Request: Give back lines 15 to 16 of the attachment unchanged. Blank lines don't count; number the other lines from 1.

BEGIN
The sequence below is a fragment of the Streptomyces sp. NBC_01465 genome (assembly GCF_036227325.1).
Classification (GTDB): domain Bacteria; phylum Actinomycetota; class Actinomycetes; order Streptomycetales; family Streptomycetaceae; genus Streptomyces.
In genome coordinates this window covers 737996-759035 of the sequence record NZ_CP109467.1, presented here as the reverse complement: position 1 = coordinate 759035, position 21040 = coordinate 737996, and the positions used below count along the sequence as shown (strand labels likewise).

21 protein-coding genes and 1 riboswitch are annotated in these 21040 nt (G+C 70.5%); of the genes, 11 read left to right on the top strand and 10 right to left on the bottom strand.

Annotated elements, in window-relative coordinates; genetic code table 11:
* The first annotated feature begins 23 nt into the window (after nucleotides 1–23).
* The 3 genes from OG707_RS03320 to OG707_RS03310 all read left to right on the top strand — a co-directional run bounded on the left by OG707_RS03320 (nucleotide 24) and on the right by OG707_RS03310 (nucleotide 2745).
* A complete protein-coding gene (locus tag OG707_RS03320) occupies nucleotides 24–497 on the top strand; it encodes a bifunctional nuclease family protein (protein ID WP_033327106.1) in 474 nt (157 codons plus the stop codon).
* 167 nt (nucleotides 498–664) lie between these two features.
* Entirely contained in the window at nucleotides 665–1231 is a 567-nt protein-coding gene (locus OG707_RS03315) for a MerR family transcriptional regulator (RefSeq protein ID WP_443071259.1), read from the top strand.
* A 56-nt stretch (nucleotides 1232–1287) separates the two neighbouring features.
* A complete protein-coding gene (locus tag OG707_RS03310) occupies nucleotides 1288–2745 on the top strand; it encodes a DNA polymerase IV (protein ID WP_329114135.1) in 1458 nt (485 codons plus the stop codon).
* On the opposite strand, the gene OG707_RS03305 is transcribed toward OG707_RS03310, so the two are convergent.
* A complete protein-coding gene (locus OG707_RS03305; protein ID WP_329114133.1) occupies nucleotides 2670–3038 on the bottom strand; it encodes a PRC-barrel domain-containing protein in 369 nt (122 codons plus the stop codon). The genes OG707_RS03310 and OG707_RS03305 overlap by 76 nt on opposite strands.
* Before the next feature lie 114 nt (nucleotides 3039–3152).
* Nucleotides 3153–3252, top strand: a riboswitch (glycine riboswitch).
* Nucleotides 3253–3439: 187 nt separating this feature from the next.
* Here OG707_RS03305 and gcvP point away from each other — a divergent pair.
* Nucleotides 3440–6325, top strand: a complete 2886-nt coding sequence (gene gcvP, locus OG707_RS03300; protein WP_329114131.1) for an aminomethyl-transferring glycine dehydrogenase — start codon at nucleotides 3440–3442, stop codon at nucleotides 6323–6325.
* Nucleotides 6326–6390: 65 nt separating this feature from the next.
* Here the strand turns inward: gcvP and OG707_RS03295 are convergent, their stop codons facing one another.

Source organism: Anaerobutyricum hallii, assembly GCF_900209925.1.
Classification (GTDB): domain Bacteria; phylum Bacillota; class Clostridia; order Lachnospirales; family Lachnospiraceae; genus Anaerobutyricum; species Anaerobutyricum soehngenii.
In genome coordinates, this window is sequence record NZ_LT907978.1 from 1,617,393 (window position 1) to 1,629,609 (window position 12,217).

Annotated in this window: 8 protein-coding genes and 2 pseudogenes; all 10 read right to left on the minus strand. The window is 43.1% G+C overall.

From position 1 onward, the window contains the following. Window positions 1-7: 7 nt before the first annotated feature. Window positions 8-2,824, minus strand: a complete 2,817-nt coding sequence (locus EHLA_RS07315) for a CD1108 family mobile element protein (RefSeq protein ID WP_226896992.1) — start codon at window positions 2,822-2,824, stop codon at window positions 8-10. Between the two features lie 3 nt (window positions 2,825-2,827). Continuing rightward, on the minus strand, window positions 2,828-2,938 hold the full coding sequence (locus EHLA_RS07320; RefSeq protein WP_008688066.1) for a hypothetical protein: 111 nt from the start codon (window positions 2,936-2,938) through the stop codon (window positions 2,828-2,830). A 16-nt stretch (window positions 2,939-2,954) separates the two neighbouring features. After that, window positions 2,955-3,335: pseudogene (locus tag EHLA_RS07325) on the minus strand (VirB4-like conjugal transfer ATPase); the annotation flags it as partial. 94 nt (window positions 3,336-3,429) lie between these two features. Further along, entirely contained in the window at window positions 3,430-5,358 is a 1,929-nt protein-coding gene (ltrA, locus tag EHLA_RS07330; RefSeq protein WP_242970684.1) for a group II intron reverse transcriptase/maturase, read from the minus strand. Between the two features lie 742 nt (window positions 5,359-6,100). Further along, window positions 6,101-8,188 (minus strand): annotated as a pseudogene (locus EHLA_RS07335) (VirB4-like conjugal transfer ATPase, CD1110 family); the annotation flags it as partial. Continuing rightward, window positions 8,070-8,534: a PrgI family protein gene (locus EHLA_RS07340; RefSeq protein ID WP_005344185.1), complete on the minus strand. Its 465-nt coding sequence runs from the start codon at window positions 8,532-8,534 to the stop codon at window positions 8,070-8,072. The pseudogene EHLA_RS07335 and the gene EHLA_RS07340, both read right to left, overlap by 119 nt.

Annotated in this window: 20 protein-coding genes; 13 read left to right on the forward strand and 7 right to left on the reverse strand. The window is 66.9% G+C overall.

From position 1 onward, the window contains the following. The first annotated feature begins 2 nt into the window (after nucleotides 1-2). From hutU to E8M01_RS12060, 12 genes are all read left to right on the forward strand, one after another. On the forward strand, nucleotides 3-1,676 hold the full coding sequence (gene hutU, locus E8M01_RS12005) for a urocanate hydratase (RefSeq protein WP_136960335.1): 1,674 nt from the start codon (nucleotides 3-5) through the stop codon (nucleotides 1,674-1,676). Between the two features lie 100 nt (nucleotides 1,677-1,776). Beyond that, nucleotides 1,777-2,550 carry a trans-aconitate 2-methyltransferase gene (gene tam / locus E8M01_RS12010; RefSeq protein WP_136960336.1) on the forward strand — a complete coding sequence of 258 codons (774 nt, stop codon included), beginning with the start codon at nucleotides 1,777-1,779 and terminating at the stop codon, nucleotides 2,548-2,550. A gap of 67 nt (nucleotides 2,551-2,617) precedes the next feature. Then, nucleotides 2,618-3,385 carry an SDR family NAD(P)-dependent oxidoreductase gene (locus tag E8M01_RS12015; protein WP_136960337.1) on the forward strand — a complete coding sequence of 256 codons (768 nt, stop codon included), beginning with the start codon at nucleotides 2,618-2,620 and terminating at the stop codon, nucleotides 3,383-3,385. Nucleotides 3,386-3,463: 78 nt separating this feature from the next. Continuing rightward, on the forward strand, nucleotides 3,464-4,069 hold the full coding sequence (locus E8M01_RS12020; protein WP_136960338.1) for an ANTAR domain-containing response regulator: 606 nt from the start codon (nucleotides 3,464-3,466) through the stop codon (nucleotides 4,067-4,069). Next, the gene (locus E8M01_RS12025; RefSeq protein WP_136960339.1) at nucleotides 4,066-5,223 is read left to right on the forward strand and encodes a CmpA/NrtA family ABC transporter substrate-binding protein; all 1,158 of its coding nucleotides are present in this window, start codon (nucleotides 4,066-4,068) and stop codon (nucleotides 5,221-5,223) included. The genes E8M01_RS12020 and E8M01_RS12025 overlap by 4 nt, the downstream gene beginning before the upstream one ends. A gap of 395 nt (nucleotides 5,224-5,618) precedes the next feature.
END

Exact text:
* Before the next feature lie 114 nt (nucleotides 3039–3152).
* Nucleotides 3153–3252, top strand: a riboswitch (glycine riboswitch).